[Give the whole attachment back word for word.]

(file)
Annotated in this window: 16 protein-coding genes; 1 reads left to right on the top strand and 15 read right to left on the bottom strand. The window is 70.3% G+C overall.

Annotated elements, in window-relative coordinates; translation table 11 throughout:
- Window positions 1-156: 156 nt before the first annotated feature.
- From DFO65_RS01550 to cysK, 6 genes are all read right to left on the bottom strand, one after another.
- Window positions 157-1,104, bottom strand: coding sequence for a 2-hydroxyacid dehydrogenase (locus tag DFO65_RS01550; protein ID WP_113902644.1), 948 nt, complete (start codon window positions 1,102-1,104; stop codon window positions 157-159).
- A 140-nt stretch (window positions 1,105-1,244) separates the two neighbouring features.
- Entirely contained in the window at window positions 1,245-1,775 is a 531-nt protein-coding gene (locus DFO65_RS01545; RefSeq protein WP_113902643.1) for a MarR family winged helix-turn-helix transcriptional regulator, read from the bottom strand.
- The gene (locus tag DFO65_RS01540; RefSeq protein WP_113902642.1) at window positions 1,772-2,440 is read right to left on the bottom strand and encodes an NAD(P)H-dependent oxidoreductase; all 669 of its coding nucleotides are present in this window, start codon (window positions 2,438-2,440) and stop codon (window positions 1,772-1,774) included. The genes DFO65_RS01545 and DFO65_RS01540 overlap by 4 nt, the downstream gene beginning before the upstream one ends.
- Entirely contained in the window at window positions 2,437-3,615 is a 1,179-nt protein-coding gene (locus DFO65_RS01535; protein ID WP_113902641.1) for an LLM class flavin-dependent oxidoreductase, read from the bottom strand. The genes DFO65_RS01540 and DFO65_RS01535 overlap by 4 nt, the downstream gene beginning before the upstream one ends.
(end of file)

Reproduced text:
Annotated in this window: 16 protein-coding genes; 1 reads left to right on the top strand and 15 read right to left on the bottom strand. The window is 70.3% G+C overall.

Annotated elements, in window-relative coordinates; translation table 11 throughout:
- Window positions 1-156: 156 nt before the first annotated feature.
- From DFO65_RS01550 to cysK, 6 genes are all read right to left on the bottom strand, one after another.
- Window positions 157-1,104, bottom strand: coding sequence for a 2-hydroxyacid dehydrogenase (locus tag DFO65_RS01550; protein ID WP_113902644.1), 948 nt, complete (start codon window positions 1,102-1,104; stop codon window positions 157-159).
- A 140-nt stretch (window positions 1,105-1,244) separates the two neighbouring features.
- Entirely contained in the window at window positions 1,245-1,775 is a 531-nt protein-coding gene (locus DFO65_RS01545; RefSeq protein WP_113902643.1) for a MarR family winged helix-turn-helix transcriptional regulator, read from the bottom strand.
- The gene (locus tag DFO65_RS01540; RefSeq protein WP_113902642.1) at window positions 1,772-2,440 is read right to left on the bottom strand and encodes an NAD(P)H-dependent oxidoreductase; all 669 of its coding nucleotides are present in this window, start codon (window positions 2,438-2,440) and stop codon (window positions 1,772-1,774) included. The genes DFO65_RS01545 and DFO65_RS01540 overlap by 4 nt, the downstream gene beginning before the upstream one ends.
- Entirely contained in the window at window positions 2,437-3,615 is a 1,179-nt protein-coding gene (locus DFO65_RS01535; protein ID WP_113902641.1) for an LLM class flavin-dependent oxidoreductase, read from the bottom strand. The genes DFO65_RS01540 and DFO65_RS01535 overlap by 4 nt, the downstream gene beginning before the upstream one ends.